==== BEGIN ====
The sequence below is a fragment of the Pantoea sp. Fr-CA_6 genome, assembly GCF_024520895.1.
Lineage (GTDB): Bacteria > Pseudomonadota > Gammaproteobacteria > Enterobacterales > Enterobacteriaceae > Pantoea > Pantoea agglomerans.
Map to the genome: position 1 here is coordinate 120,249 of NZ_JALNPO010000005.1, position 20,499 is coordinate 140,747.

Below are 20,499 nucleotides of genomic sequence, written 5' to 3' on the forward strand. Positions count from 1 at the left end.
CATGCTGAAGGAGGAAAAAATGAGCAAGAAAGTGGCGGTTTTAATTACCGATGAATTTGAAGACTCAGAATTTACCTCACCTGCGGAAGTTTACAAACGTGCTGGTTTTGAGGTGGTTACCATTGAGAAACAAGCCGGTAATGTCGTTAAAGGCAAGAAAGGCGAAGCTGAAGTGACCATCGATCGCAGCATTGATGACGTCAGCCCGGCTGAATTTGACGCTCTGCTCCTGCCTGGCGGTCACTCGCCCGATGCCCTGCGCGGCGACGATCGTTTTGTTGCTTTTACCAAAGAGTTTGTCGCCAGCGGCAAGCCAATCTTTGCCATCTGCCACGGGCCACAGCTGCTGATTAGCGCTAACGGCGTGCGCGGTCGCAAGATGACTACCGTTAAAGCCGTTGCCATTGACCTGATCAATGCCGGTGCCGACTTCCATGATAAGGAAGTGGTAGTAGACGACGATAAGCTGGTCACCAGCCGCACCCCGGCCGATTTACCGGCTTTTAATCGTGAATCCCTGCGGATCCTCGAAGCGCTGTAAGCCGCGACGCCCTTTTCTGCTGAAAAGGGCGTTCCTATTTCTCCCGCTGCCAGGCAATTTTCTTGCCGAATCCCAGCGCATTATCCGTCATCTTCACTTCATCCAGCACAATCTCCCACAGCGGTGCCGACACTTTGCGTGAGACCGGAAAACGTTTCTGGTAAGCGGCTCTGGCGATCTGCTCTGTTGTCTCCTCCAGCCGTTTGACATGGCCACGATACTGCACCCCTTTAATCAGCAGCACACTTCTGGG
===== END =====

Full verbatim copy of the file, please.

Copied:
The sequence below is a fragment of the Pantoea sp. Fr-CA_6 genome, assembly GCF_024520895.1.
Lineage (GTDB): Bacteria > Pseudomonadota > Gammaproteobacteria > Enterobacterales > Enterobacteriaceae > Pantoea > Pantoea agglomerans.
Map to the genome: position 1 here is coordinate 120,249 of NZ_JALNPO010000005.1, position 20,499 is coordinate 140,747.

Below are 20,499 nucleotides of genomic sequence, written 5' to 3' on the forward strand. Positions count from 1 at the left end.
CATGCTGAAGGAGGAAAAAATGAGCAAGAAAGTGGCGGTTTTAATTACCGATGAATTTGAAGACTCAGAATTTACCTCACCTGCGGAAGTTTACAAACGTGCTGGTTTTGAGGTGGTTACCATTGAGAAACAAGCCGGTAATGTCGTTAAAGGCAAGAAAGGCGAAGCTGAAGTGACCATCGATCGCAGCATTGATGACGTCAGCCCGGCTGAATTTGACGCTCTGCTCCTGCCTGGCGGTCACTCGCCCGATGCCCTGCGCGGCGACGATCGTTTTGTTGCTTTTACCAAAGAGTTTGTCGCCAGCGGCAAGCCAATCTTTGCCATCTGCCACGGGCCACAGCTGCTGATTAGCGCTAACGGCGTGCGCGGTCGCAAGATGACTACCGTTAAAGCCGTTGCCATTGACCTGATCAATGCCGGTGCCGACTTCCATGATAAGGAAGTGGTAGTAGACGACGATAAGCTGGTCACCAGCCGCACCCCGGCCGATTTACCGGCTTTTAATCGTGAATCCCTGCGGATCCTCGAAGCGCTGTAAGCCGCGACGCCCTTTTCTGCTGAAAAGGGCGTTCCTATTTCTCCCGCTGCCAGGCAATTTTCTTGCCGAATCCCAGCGCATTATCCGTCATCTTCACTTCATCCAGCACAATCTCCCACAGCGGTGCCGACACTTTGCGTGAGACCGGAAAACGTTTCTGGTAAGCGGCTCTGGCGATCTGCTCTGTTGTCTCCTCCAGCCGTTTGACATGGCCACGATACTGCACCCCTTTAATCAGCAGCACACTTCTGGG